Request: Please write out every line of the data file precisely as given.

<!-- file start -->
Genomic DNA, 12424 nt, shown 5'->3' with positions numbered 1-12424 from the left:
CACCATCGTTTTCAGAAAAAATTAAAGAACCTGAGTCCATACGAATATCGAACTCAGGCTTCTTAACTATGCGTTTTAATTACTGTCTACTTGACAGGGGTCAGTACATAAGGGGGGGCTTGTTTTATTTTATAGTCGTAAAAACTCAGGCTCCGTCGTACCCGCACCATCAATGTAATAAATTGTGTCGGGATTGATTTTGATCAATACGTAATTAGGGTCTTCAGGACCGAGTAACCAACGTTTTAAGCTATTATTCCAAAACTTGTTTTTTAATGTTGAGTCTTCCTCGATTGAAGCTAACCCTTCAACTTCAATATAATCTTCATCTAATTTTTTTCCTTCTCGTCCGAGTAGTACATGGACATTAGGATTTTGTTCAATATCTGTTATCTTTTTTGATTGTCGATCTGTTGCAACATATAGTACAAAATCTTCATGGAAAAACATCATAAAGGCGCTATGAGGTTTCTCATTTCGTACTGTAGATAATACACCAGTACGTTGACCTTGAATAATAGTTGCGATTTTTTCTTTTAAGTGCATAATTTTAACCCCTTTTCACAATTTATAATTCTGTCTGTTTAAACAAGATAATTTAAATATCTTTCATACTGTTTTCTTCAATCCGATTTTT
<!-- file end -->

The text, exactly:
Genomic DNA, 12424 nt, shown 5'->3' with positions numbered 1-12424 from the left:
CACCATCGTTTTCAGAAAAAATTAAAGAACCTGAGTCCATACGAATATCGAACTCAGGCTTCTTAACTATGCGTTTTAATTACTGTCTACTTGACAGGGGTCAGTACATAAGGGGGGGCTTGTTTTATTTTATAGTCGTAAAAACTCAGGCTCCGTCGTACCCGCACCATCAATGTAATAAATTGTGTCGGGATTGATTTTGATCAATACGTAATTAGGGTCTTCAGGACCGAGTAACCAACGTTTTAAGCTATTATTCCAAAACTTGTTTTTTAATGTTGAGTCTTCCTCGATTGAAGCTAACCCTTCAACTTCAATATAATCTTCATCTAATTTTTTTCCTTCTCGTCCGAGTAGTACATGGACATTAGGATTTTGTTCAATATCTGTTATCTTTTTTGATTGTCGATCTGTTGCAACATATAGTACAAAATCTTCATGGAAAAACATCATAAAGGCGCTATGAGGTTTCTCATTTCGTACTGTAGATAATACACCAGTACGTTGACCTTGAATAATAGTTGCGATTTTTTCTTTTAAGTGCATAATTTTAACCCCTTTTCACAATTTATAATTCTGTCTGTTTAAACAAGATAATTTAAATATCTTTCATACTGTTTTCTTCAATCCGATTTTT